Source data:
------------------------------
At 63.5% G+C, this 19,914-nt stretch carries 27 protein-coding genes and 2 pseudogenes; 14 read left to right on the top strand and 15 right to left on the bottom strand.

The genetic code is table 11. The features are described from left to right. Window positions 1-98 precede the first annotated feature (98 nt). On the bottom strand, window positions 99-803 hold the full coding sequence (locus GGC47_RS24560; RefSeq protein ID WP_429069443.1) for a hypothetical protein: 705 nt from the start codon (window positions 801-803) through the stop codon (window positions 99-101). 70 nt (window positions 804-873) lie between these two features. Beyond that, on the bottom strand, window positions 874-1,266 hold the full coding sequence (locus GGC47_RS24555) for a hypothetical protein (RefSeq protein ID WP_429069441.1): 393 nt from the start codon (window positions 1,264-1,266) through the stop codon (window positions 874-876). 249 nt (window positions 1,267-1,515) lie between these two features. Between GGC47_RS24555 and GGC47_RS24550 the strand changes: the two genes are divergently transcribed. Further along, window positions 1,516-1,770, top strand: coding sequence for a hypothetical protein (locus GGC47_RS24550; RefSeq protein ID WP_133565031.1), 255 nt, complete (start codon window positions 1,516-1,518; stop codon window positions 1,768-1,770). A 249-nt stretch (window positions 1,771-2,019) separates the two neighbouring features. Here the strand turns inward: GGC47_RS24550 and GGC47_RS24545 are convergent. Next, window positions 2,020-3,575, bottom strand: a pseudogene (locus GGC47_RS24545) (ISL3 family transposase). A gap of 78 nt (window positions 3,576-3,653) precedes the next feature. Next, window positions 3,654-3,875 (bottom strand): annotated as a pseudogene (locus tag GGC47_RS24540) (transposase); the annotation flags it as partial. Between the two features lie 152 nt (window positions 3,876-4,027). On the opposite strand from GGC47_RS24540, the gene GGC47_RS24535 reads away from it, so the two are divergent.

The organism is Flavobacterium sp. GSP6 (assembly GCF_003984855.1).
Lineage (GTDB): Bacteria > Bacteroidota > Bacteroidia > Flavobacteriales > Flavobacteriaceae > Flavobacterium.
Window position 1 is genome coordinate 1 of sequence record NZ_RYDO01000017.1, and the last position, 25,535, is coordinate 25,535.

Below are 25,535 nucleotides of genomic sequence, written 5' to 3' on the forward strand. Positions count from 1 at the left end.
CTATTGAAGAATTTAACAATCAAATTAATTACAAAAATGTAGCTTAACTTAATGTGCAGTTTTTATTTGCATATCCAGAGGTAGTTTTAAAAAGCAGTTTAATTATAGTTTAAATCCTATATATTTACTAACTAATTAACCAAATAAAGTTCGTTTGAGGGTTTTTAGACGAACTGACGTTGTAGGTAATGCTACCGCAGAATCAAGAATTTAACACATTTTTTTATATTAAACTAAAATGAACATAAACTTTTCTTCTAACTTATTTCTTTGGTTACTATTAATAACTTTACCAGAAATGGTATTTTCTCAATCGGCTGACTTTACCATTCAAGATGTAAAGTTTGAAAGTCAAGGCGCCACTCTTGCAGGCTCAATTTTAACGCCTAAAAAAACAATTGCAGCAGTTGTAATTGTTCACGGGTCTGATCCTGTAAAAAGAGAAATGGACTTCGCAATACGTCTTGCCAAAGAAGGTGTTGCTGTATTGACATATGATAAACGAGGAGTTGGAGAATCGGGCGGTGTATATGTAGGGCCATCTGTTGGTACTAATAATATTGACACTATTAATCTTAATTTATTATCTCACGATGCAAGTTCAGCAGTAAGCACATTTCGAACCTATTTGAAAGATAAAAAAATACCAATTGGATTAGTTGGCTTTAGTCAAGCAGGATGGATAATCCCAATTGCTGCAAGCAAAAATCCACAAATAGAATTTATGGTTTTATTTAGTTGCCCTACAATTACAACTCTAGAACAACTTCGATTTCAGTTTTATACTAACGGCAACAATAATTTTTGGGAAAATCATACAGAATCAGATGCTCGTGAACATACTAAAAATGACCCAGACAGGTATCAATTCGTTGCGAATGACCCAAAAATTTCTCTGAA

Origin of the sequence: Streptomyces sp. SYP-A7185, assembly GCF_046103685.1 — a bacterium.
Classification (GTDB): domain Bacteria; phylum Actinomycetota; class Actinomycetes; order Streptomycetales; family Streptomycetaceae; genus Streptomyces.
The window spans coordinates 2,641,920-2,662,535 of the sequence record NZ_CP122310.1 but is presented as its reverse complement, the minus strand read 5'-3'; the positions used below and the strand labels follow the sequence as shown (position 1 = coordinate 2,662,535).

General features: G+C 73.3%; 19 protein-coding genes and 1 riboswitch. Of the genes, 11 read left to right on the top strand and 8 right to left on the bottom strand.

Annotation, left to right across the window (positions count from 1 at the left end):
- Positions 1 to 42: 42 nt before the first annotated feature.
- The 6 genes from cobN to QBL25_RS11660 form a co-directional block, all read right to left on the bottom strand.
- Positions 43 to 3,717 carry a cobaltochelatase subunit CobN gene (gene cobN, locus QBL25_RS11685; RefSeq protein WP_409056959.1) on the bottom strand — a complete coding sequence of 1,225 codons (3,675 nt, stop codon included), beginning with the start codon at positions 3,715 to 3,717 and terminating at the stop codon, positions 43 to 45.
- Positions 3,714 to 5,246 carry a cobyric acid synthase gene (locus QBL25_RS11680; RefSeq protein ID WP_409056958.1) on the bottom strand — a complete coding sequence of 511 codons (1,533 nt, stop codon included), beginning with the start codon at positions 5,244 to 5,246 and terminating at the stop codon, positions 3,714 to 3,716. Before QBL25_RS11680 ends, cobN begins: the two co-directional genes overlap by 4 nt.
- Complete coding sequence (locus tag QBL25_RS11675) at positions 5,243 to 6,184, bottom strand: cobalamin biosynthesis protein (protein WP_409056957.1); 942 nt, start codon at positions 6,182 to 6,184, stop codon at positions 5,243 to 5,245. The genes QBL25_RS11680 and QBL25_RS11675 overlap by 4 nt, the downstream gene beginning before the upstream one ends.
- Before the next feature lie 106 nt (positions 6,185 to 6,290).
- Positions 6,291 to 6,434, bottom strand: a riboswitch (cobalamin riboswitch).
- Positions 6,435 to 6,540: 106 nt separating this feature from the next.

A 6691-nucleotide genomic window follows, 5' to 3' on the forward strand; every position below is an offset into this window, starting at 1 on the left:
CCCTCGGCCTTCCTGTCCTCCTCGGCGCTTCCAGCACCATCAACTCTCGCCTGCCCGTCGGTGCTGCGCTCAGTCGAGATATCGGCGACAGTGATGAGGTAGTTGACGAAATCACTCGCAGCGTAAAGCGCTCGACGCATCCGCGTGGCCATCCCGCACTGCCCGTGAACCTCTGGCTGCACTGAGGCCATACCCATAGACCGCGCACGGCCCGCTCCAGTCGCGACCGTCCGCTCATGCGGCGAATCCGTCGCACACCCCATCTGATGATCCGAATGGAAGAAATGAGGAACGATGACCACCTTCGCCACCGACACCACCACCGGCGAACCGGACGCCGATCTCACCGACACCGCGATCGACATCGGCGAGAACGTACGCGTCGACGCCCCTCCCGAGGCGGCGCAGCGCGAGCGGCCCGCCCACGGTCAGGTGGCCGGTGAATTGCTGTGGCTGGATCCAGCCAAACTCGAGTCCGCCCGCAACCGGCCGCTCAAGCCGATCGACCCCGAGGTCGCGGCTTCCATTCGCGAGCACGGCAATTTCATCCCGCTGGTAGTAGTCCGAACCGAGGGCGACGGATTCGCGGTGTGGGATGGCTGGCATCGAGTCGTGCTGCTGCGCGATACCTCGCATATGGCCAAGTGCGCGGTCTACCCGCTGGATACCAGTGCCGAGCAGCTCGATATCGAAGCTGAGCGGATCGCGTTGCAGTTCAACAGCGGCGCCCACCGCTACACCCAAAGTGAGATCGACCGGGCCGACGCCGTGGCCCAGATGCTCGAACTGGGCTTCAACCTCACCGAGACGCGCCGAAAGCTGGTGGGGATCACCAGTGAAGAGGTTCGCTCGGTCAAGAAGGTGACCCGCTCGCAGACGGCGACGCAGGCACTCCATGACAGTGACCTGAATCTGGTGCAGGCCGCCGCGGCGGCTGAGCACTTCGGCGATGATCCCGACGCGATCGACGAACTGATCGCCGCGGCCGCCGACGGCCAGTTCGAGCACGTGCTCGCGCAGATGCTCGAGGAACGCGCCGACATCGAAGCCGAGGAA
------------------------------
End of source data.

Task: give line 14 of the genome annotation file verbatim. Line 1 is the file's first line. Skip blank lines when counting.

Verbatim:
- The 6 genes from cobN to QBL25_RS11660 form a co-directional block, all read right to left on the bottom strand.